Lower the Bar and Move Forward

banner image

As a therapist, I’ve met a wide variety of people, with an equally wide variety of problems that they’re trying to solve. Some are trying to improve their relationships, reconcile trauma, make career changes, learn how to have uncomfortable conversations, or are simply trying to figure out why life isn’t working out the way they would like it to.

It can be difficult to see commonalities between a wide array of subjective experiences, especially when the focus is on the experience itself. Coincidentally, my job as a therapist is to focus on that very thing. So how do we develop some sort of system of approach, that may be applied to our problems, when they’re all so different?

Part of what I do, as a therapist, is pull my scope of focus out from the experience far enough that I can only see themes. I see struggles with emotional regulation, distress tolerance, confidence, authenticity, articulation, trust, and being able to say “no.” I also compare what I see across all my clients; and look for thematic patterns. Within those, I look for points of failure. Why are they struggling to achieve their desired results? Why, and where, in the journey from Point A to Point B, does the space between sometimes become so daunting, unmanageable, and even oppressive?

While an individual’s problems and related struggles are unique, I rather consistently see a common theme: unrealistic expectations, relative to the rate at which they would like to see positive change. They set the bar too high. While I understand this isn’t exactly a novel concept, I do think it’s an important one.

Consider children for a moment. They will generally be resistant to learning new skills and accepting new responsibility. I have a three-year-old son, whose current favorite phrases are “I can’t” and “I don’t know how.” He also likes to use them when asked to do things he’s established he’s very capable of doing. So, what should I do?

I can set my expectations for him where I would ultimately like them to be and increase the probability that I’m going to watch him fail time and time again. But that would likely do quite a bit of harm to his resilience, confidence, self-image, and several other important parts of his character. If done consistently, I’d probably see a long-term decline in his initiative, ambition, moralization, interest, enthusiasm, confidence, and self-esteem. He’d internalize the idea that he can’t, that he doesn’t know how; largely because that’s what the evidence of his experiences would suggest.

So, I lower the bar for him. Instead of expecting him to pay attention to something for as long as I would like him to, I pay attention to how long he’s capable of focusing. Then I make a game of getting him to focus just a little bit longer than that and pay him some positive attention for doing it. From my perspective, the results are incremental, seemingly trivial steps, toward desirable change. But for him, they’re consistent experiences of success, which seem to be the stairway out of the morass of demoralization and self-pity. He learns that he can. He learns that even if he doesn’t know, he can figure it out. He learns (slowly) that some of the fundamental components of successful adult functioning are persistence, consistency, ambition, and a little bit of struggle.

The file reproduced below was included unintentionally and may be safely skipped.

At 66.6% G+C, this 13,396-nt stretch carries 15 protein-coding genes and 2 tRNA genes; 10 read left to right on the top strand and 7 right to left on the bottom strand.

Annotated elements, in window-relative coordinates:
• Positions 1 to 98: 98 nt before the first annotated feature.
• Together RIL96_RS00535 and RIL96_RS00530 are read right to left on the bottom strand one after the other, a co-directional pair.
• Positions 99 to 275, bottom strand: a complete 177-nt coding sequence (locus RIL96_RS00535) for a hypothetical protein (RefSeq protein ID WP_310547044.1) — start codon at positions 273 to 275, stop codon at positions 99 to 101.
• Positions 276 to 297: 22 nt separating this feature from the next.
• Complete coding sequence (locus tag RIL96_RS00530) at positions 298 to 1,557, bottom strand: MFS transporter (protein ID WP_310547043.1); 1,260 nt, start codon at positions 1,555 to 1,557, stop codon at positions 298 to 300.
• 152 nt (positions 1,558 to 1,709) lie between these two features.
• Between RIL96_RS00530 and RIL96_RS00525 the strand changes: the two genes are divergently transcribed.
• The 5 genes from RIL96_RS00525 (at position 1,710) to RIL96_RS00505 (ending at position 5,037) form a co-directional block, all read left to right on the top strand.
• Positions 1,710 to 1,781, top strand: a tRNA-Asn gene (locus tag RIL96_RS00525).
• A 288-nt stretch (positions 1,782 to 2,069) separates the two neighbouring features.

So how does this apply to us? Because adult dilemmas tend to be more subtle and enigmatic than those encountered by toddlers, perhaps we expect too much of ourselves, too quickly. Maybe we don’t recognize that the person we’re trying to emulate had years to develop skills we hadn’t had the opportunity to (or didn’t even know we were going to need), that lets them do something that makes us stumble. Why would I expect to be able to keep up with the body builder at the gym, when I haven’t been there in years? If I’ve never tried to control my emotions, why would I set my expectations so high as to say I’m never going to get angry again? I’d be setting myself up for repeated disappointment. And depending on what my tolerance for failure is, it’s likely I’d eventually stop trying.

I’m an advocate for identifying an individual’s current skill sets, relative to the goals they would like to achieve. I also believe in lowering the bar enough that there’s absolutely zero threat of failure, then raising it just a little. Changing one’s expectations for growth and improvement, relative to their current competencies and capacities, allows for long term, meaningful positive change. It’s a scalable solution. It works in low-risk situations, as well as high. It also works across multiple dimensions of life, be it the deepening of interpersonal relationships, the development of professional or academic competencies, physical improvement, or personal growth.

Take a moment to consider how people manage to consistently improve at the gym. They determine (usually through trial and error) what they’re able to lift without having to worry about failure. They exceed that amount, slightly. Then they rest. Someone who wants to learn how to better function under stress will purposefully and voluntarily put themselves under slightly more stress than normal, pay attention to when they get tired, disengage, and then rest.

If you are struggling finding the growth you’re looking for, consider lowering the bar. It’s not an act of failure. It’s an act of strength. It requires self-awareness, perspective, planning, persistence, consistency, patience, and quite frequently, a healthy dose of humility. It also helps to remember that there’s a little toddler in all of us, who’s afraid of uncertainty. It’s our responsibility to support and encourage them; to let them know that “they can.”